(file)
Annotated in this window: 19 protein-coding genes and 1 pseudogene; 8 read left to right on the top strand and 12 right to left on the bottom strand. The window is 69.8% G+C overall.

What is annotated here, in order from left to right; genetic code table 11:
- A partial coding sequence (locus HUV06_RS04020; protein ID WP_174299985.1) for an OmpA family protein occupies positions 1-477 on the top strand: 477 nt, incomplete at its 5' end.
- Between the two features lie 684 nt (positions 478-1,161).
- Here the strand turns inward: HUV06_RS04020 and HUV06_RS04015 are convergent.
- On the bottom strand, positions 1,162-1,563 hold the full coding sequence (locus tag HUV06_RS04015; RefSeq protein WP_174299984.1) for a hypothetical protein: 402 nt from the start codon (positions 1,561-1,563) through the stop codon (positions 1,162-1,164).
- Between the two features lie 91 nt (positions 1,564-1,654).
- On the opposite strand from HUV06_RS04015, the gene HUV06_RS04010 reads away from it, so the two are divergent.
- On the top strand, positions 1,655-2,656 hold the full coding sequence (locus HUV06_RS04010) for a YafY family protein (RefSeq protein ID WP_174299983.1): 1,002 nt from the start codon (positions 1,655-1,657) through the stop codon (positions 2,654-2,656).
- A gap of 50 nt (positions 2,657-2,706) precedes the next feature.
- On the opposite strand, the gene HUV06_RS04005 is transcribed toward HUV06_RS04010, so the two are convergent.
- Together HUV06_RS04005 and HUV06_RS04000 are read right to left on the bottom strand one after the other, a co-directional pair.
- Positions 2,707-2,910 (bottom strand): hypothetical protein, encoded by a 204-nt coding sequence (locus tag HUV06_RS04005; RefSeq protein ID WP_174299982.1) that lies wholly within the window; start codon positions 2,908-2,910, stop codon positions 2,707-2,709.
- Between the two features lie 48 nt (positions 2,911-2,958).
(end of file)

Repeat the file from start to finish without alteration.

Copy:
Annotated in this window: 19 protein-coding genes and 1 pseudogene; 8 read left to right on the top strand and 12 right to left on the bottom strand. The window is 69.8% G+C overall.

What is annotated here, in order from left to right; genetic code table 11:
- A partial coding sequence (locus HUV06_RS04020; protein ID WP_174299985.1) for an OmpA family protein occupies positions 1-477 on the top strand: 477 nt, incomplete at its 5' end.
- Between the two features lie 684 nt (positions 478-1,161).
- Here the strand turns inward: HUV06_RS04020 and HUV06_RS04015 are convergent.
- On the bottom strand, positions 1,162-1,563 hold the full coding sequence (locus tag HUV06_RS04015; RefSeq protein WP_174299984.1) for a hypothetical protein: 402 nt from the start codon (positions 1,561-1,563) through the stop codon (positions 1,162-1,164).
- Between the two features lie 91 nt (positions 1,564-1,654).
- On the opposite strand from HUV06_RS04015, the gene HUV06_RS04010 reads away from it, so the two are divergent.
- On the top strand, positions 1,655-2,656 hold the full coding sequence (locus HUV06_RS04010) for a YafY family protein (RefSeq protein ID WP_174299983.1): 1,002 nt from the start codon (positions 1,655-1,657) through the stop codon (positions 2,654-2,656).
- A gap of 50 nt (positions 2,657-2,706) precedes the next feature.
- On the opposite strand, the gene HUV06_RS04005 is transcribed toward HUV06_RS04010, so the two are convergent.
- Together HUV06_RS04005 and HUV06_RS04000 are read right to left on the bottom strand one after the other, a co-directional pair.
- Positions 2,707-2,910 (bottom strand): hypothetical protein, encoded by a 204-nt coding sequence (locus tag HUV06_RS04005; RefSeq protein ID WP_174299982.1) that lies wholly within the window; start codon positions 2,908-2,910, stop codon positions 2,707-2,709.
- Between the two features lie 48 nt (positions 2,911-2,958).